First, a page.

Oral Health Group
Feature

Oral Clinical Manifestations of Patients Infected with Zika Virus


December 2, 2016
by Walter L. Siqueira; David Zuanazzi; Zohaib Khurshid; Rabia Sannam Khan; Thais Marchini de Oliverira; Paula K. Jorge; Yuliya Mulyar; Maria Aparecida A. M. Machado

Few studies have described ZIKV manifestations in the mouth of infected patients. Recently, Brasil et al. reported local hyperemia and petechiae on the hard palate of an infected patient. 1 Some viruses are transmitted through saliva, including herpes simplex virus types 1 and 2 (HSV1, HSV2) and cytomegalovirus (CMV). 2 Notably, HSV and ZIKV display common characteristics, despite being from different families. They are both neurotropic viruses capable of infecting and replicating in neural cells. 3 Moreover, ZIKV, HSV2, and CMV are able to cross the placental membrane causing congenital microcephaly. 4 However, it is not known whether ZIKV can persist in a latent state and be reactivated like HSV, which causes recurrent ulceration of oral tissues including gingiva and oral mucosa. 5

In vitro, ZIKV exhibits the ability to infect and propagate in human skin cells including keratinocytes, fibroblasts, and immature dendritic cells. 6 Notably, all these cell types are present in the mouth. Therefore, it is possible that these cells are permissive to ZIKV infection and replication in oral tissues, as they share many characteristics with human skin cells, including expression of the AXL receptor. 6 AXL is responsible for the entry of ZIKV into fibroblasts and is also expressed in macrophages and vascular endothelial cells. 7

ZIKV RNA has been detected in saliva and persists for 29 days. 8 In theory, infection and replication in permissive endothelial cells of the gingiva and oral mucosa could permit entry of ZIKV into the mouth. From endothelial cells, ZIKV could invade the gingival/mucosal connective tissues, where the virus would infect and propagate in fibroblasts before reaching the epithelial keratinocytes. This route may explain the local hyperemia and petechiae observed by Brasil et al. 1 Another possible way for ZIKV to enter the mouth is by infecting the major and hundreds of minor salivary glands, including those in the hard palate, with subsequent release of viral particles in saliva as CMV, which is transmitted via saliva after infecting salivary glands where it maintains latency. 2 A third route may be via gingival crevicular fluid – an exudate from the gingival crevice surrounding the teeth.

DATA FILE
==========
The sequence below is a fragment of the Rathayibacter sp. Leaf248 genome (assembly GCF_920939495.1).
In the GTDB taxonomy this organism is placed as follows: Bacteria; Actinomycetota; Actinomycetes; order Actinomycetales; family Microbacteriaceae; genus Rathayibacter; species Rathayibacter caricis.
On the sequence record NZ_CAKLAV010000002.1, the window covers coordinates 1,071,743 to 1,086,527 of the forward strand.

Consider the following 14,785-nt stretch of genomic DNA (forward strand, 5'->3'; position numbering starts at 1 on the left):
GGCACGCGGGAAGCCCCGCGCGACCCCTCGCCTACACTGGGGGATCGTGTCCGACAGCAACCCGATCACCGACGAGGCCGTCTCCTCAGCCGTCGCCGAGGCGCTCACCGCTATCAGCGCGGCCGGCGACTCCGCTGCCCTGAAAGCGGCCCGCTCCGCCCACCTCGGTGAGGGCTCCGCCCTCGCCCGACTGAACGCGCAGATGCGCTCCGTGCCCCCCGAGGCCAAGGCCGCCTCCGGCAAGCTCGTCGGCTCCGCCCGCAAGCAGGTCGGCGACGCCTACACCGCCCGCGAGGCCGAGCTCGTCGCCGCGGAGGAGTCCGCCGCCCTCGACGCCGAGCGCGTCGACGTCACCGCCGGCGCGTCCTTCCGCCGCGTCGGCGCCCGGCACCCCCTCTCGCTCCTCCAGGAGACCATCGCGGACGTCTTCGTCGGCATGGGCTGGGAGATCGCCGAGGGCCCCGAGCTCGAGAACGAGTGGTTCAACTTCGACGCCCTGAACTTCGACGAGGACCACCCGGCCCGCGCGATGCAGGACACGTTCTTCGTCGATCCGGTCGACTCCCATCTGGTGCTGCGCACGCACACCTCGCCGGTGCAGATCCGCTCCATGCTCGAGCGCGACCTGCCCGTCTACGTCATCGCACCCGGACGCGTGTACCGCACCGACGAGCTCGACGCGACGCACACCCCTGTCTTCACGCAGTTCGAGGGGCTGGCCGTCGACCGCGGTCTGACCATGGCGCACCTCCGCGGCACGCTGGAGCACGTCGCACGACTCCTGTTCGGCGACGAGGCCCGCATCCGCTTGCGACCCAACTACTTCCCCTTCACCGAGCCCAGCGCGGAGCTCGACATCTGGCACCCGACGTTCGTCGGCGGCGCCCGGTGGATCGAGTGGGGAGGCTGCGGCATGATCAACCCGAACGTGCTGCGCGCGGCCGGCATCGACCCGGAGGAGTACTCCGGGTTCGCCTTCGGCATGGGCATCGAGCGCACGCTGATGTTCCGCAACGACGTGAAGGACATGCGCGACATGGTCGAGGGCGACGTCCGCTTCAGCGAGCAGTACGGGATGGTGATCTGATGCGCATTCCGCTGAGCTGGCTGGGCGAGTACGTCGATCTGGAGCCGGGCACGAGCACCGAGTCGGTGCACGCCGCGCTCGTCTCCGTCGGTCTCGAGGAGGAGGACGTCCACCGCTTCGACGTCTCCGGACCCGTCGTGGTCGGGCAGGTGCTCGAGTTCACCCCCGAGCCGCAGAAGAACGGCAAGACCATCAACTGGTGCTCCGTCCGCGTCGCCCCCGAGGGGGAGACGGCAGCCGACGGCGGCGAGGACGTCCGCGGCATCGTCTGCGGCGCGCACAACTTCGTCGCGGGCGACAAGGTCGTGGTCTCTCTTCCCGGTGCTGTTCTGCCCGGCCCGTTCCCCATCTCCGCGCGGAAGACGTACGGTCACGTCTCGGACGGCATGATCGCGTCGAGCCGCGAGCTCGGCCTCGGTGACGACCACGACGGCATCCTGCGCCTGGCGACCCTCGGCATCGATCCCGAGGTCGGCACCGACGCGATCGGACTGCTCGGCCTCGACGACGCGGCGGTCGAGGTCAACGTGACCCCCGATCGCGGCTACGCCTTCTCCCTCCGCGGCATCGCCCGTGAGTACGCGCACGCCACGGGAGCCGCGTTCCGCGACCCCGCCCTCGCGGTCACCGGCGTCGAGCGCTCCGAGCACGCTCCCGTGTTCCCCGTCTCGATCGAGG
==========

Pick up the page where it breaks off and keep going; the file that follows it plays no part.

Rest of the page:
Clearly, further studies are needed to investigate the oral manifestations of ZIKV in humans and its mechanism of entrance into the mouth. Saliva may play a critical role in human-to-human transmission of ZIKV and salivary diagnostics may provide a convenient point-of-care test for ZIKV infection. OH

Oral Health welcomes this original article.

References
1. Brasil P, Calvet GA, de Souza RV, Siqueira AM. Exanthema associated with Zika virus infection. Lancet Infect Dis 2016; 16(7): 866.
2. Balthesen M, Dreher L, Lucin P, Reddehase MJ. The establishment of cytomegalovirus latency in organs is not linked to local virus production during primary infection. J Gen Virol 1994; 75 ( Pt 9): 2329-36.
3. Cugola FR, Fernandes IR, Russo FB, et al. The Brazilian Zika virus strain causes birth defects in experimental models. Nature 2016; 534(7606): 267-71.
4. Baskin HJ, Hedlund G. Neuroimaging of herpesvirus infections in children. Pediatr Radiol 2007; 37(10): 949-63.
5. Steiner I, Kennedy PG, Pachner AR. The neurotropic herpes viruses: herpes simplex and varicella-zoster. Lancet Neurol 2007; 6(11): 1015-28.
6. Hamel R, Dejarnac O, Wichit S, et al. Biology of Zika Virus Infection in Human Skin Cells. J Virol 2015; 89(17): 8880-96.
7. Lemke G, Rothlin CV. Immunobiology of the TAM receptors. Nat Rev Immunol 2008; 8(5): 327-36.
8. Barzon L, Pacenti M, Berto A, et al. Isolation of infectious Zika virus from saliva and prolonged viral RNA shedding in a traveller returning from the Dominican Republic to Italy, January 2016. Euro Surveill 2016; 21(10).


About the Author
Walter L. Siqueira, David Zuanazzi, Paula K. Jorge, Yuliya Mulyar, School of Dentistry and Department of Biochemistry, Schulich School of Medicine & Dentistry, The University of Western Ontario, London, ON, Canada. Thais Marchini de Oliverira; Paula K. Jorge; Maria Aparecida A. M. Machado, Department of Pediatric Dentistry, Bauru Dental School, Bauru, Sao Paulo, Brazil. Zohaib Khurshid, College of Dentistry, King Faisal University, Saudi ArabiaRabia Sannam Khan, College of Dentistry, Baqai Univeristy, Pakistan.